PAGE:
In the operation of the control arrangement of FIG. 3 cam 105 has its lobes of equal rotational length corresponding to the time between successive feed dispensing. The assembly is shown in the condition it assumes between dispensings, the trough switch being closed because there is no feed in the trough, timer 35 running, and dispenser motor not running. As the timer continues to cause its cam to rotate, timer armature 100 will eventually drop from the high lobe 107 to the low lobe 108. This causes the armature to engage contact 102, thus closing the energizing circuit for the dispensing motor. Dispensing thereupon begins until the weighing platform tilts and steps switch armature 110 from contact 113 to contact 112. This opens the energizing circuit for [the dispensing motor and dispensing stops. The feed from tilted platform drops onto trough 26 opening the trough switch 29. This opens all circuits and stops all power consumption. When the feed is removed the trough switch closes, starting the timer motor again. At the end of the prescribed time delay timer armature 100 will be pushed from low lobe 108 back to high lobe 107, bringing the armature against contact 101 to start the next dispensing cycle. 7

FIG. 4 shows a control arrangement similar to that of FIG. 3 but using a mechanical device for deenergizing the dispensing motor. The timer cam is here shown at 138 as having a notch 140 into which a following armature drops to close a circuit against contact 152. Cam 138 also carries a pin 154 positioned for engagement by a ratchet arm 156 having advancing notch 158. Ratchet arm is in turn pivoted to a crank arm 160 fixed to the platform as by being clamped to pivot rod 65.

The control of FIG. 4 is shown in dispensing condition, the dispenser motor operating as a result of the timer follower 150 being held in notch 140. When sufficient feed accumulates on platform 20, because of the tilt into the dash-line position crank arm 160 moves ratchet arm Q 156 to the right, as seen in the figure, until the portio with the advancing notch 158 drops over pin 154. Because the feed then slides off the tilted platform, the platform tilts back, causing ratchet arm 156 to pull the timer cam 138 in the cam-advancing direction indicated by arrow 163. Enough advancement is thereby obtained to cause the follower 150 to be lifted out of timer notch 140,

thus opening the dispensing circuit at contact 152.

Timer cam 138 should be arranged so that it can be advanced by the ratchet as by having the cam frictionally engaged by the timer motor through a clutch that permits slippage under the influence of the ratcheting force.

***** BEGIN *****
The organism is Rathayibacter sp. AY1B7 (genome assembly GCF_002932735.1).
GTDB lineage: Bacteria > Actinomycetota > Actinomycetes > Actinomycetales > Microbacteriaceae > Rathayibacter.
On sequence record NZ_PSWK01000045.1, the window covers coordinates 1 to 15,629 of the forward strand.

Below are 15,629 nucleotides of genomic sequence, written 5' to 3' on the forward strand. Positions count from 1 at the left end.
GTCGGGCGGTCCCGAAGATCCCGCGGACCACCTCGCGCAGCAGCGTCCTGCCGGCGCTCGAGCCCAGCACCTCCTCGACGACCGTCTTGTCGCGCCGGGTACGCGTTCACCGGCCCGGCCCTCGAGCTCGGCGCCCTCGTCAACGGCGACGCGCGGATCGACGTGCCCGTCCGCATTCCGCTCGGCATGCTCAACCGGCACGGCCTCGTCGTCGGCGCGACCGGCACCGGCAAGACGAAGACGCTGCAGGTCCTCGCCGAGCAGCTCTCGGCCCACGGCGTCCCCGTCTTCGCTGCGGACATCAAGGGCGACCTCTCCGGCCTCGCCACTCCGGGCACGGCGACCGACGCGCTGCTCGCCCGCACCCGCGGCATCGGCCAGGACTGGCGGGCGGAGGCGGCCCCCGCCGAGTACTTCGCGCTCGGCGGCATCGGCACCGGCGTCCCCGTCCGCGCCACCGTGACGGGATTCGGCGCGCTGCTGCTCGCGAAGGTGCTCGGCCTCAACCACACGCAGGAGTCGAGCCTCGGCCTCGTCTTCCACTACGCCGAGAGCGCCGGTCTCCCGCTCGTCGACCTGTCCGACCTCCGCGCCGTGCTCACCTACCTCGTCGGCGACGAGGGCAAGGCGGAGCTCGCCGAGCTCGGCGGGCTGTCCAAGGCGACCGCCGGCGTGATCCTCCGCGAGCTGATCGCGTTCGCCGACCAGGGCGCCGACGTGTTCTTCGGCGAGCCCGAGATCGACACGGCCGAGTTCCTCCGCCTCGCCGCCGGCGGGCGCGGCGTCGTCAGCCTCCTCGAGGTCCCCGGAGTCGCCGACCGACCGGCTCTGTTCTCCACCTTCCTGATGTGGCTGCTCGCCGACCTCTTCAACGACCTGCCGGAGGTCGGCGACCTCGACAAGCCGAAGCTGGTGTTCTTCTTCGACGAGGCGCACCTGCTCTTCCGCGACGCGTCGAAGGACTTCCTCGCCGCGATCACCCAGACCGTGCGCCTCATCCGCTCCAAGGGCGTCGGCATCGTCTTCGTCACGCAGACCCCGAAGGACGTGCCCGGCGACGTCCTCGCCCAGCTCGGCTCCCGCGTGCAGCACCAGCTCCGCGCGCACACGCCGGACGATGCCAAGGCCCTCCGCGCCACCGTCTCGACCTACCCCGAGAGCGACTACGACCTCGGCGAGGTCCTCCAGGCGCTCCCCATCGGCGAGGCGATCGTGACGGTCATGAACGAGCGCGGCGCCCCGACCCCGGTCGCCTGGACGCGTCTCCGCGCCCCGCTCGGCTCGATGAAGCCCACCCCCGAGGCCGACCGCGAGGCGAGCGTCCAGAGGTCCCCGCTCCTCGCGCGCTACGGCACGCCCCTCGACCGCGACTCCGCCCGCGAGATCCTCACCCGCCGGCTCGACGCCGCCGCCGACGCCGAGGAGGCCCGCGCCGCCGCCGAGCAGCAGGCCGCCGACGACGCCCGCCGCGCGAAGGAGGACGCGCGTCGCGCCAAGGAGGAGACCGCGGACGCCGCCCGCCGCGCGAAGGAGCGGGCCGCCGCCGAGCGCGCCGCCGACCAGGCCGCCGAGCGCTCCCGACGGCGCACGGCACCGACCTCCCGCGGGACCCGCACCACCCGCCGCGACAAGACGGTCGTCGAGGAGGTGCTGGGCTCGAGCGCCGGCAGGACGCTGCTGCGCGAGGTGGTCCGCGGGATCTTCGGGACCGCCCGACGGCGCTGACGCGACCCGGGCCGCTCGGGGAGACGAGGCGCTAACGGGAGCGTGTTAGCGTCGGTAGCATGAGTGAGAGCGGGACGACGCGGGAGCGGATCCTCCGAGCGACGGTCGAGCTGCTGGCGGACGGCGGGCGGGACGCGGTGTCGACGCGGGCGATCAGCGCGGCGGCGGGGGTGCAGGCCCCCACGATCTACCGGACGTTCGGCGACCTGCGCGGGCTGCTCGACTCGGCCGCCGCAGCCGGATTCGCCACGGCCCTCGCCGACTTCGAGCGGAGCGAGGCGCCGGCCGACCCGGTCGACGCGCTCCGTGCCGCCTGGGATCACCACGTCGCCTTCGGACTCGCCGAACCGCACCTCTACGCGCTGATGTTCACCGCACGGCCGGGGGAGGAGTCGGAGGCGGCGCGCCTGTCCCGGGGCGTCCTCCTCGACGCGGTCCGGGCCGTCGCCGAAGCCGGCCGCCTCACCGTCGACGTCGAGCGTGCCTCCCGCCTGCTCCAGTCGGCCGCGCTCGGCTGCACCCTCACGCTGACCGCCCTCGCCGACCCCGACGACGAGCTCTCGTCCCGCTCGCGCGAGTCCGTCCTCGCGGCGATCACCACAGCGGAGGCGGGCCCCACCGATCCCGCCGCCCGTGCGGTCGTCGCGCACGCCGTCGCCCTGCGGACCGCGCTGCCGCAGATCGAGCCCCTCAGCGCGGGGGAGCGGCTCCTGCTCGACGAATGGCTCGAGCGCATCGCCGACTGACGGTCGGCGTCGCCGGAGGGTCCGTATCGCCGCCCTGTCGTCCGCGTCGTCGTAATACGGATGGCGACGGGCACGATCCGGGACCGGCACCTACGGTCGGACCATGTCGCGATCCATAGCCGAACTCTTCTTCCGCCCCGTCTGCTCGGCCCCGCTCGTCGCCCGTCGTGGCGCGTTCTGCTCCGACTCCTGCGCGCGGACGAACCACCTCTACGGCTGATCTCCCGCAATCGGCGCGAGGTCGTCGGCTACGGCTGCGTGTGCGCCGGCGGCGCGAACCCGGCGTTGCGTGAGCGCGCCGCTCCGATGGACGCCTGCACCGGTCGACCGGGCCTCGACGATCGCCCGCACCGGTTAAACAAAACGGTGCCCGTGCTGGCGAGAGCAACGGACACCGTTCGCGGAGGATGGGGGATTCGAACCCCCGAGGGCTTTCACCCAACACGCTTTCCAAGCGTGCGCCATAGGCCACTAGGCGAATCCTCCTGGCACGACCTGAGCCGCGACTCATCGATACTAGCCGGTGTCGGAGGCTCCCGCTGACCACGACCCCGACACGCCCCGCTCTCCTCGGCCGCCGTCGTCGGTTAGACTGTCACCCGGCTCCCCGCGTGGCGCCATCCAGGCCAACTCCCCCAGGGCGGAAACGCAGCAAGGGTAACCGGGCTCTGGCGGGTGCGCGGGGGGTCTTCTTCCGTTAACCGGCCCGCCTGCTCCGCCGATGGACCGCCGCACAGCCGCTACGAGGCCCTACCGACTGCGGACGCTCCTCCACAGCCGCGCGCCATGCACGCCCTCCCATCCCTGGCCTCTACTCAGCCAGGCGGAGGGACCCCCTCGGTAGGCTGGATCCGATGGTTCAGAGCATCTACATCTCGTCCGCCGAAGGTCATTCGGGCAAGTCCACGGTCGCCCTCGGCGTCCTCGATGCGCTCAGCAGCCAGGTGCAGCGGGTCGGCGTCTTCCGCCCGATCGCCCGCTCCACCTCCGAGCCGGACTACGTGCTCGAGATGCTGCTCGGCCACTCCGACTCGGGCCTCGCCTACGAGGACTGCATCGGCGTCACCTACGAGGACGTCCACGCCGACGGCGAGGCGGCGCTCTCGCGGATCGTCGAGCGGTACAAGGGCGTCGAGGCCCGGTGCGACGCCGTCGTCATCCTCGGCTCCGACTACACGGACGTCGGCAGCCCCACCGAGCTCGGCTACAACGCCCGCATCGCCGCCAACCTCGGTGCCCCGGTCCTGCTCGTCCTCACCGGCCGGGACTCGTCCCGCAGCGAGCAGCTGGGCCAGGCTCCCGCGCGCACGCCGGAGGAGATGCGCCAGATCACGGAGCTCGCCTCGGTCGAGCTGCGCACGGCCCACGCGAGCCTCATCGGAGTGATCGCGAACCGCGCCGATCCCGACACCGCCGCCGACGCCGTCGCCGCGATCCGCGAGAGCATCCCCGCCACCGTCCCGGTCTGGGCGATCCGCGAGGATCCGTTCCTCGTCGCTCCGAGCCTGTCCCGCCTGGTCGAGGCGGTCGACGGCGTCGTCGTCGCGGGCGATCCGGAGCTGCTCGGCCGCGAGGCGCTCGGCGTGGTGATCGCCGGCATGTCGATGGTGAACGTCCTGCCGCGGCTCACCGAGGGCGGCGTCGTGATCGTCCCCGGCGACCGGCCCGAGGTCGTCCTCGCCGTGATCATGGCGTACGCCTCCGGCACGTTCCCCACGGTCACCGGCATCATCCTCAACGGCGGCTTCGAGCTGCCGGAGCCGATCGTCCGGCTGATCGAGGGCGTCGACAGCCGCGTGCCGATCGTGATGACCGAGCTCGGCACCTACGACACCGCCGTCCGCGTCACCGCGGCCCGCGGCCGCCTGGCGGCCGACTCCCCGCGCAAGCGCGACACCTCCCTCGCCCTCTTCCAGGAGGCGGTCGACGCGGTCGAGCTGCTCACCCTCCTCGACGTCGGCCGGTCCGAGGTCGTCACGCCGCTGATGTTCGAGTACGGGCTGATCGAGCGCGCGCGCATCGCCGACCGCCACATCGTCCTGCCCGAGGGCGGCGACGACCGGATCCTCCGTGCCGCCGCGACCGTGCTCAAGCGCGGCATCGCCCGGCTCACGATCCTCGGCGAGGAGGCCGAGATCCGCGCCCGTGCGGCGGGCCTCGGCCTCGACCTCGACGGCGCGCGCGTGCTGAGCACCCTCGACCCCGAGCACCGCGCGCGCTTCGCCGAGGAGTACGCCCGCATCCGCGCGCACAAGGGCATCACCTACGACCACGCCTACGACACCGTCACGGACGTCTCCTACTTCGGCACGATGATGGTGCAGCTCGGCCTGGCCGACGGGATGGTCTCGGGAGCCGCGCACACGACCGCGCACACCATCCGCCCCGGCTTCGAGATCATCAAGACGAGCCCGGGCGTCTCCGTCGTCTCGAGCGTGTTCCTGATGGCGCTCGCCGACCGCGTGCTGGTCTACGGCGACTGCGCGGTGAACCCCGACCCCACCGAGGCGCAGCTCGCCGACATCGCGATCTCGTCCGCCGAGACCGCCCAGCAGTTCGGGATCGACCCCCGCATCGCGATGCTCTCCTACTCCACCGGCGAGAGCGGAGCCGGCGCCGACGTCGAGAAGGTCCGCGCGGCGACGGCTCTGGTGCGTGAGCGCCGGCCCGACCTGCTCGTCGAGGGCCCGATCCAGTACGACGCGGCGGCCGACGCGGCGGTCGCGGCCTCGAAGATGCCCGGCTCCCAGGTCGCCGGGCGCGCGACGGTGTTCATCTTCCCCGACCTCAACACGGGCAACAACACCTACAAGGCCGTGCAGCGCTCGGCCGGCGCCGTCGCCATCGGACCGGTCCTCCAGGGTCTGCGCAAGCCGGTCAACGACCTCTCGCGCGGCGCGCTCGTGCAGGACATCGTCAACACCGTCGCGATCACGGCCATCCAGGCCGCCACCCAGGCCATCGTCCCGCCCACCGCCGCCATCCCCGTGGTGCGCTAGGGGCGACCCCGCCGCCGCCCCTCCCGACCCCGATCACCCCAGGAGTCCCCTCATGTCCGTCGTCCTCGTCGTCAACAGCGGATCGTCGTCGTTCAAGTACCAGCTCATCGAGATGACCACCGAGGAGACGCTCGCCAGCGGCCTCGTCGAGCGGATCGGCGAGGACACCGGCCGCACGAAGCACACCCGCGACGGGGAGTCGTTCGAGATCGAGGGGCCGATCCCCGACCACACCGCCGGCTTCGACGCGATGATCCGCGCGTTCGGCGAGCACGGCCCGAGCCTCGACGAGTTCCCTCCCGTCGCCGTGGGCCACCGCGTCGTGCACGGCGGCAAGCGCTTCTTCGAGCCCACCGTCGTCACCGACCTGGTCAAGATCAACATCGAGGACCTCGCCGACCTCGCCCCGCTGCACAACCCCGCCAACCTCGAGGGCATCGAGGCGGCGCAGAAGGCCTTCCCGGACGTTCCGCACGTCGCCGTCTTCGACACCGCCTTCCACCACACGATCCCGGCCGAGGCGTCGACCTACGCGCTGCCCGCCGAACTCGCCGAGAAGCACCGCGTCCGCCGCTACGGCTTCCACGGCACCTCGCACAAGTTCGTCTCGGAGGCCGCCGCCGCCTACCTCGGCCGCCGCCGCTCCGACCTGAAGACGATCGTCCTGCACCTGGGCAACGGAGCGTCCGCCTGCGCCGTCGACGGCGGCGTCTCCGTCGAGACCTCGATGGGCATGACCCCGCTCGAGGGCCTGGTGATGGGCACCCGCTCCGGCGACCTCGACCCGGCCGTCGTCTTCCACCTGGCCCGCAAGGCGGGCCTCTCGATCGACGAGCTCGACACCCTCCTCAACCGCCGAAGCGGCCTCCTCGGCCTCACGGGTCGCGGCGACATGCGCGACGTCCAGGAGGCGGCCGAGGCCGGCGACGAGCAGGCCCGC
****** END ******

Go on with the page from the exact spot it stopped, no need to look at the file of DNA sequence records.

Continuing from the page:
The control arrangement of FIG. 5 uses two timers.

The first timer 35 is of the usual type that rotates a cam cam 238 through an entire revolution. During the portion of the revolution in which the notch 240 permits switch 250 to'close, dispensing will take place. The two timing cams are also correlated in such a way that by the time one revolution of cam 238 has taken place, cam 201 will move far enough .to open its switch 210 again. To assure such correlation cam 204 can be frictionally driven as described in connection with FIG. 4,-with cam 238 connected as by a pin and slot like that of FIG. 4, to advance cam 201 at the end of each rotation of cam 238.

The arrangement of FIG. 5 relies on the timing of fixed timer 235 to measure the amount of feed dispensed. It is preferred, however, to control the dispensing by the weight of the feed dispensed, as in the constructions of FIGS. 2, 3 and 4. For this purpose a locking relay similar to relay 31 in FIG. 2 can be inserted in the circuit of FIG. 5 and operated by switch 250 to lock the dispensing motor into energized condition through a platform switch so that the dispensing terminates when the platform switch is tripped.

FIG. 6 shows a further modified control circuit using a locking relay 331 in a somewhat simpler arrangement that has a double pole platform switch 325. The timing switch 364 can be of a relatively simple type such as that shown in FIG. 2, with locking relay 331 having an armature 371 biased against a front contact 372 and pulled by its winding 370 to a back contact 373. Platform switch 325 has one pole 341 engaging contact 351 when the platform is in its feed-receiving position, the second pole 342 being separated from a contact 352 under those conditions. Tilting of the platform to discharge its weight of feed opens pole 341 and closes pole 342.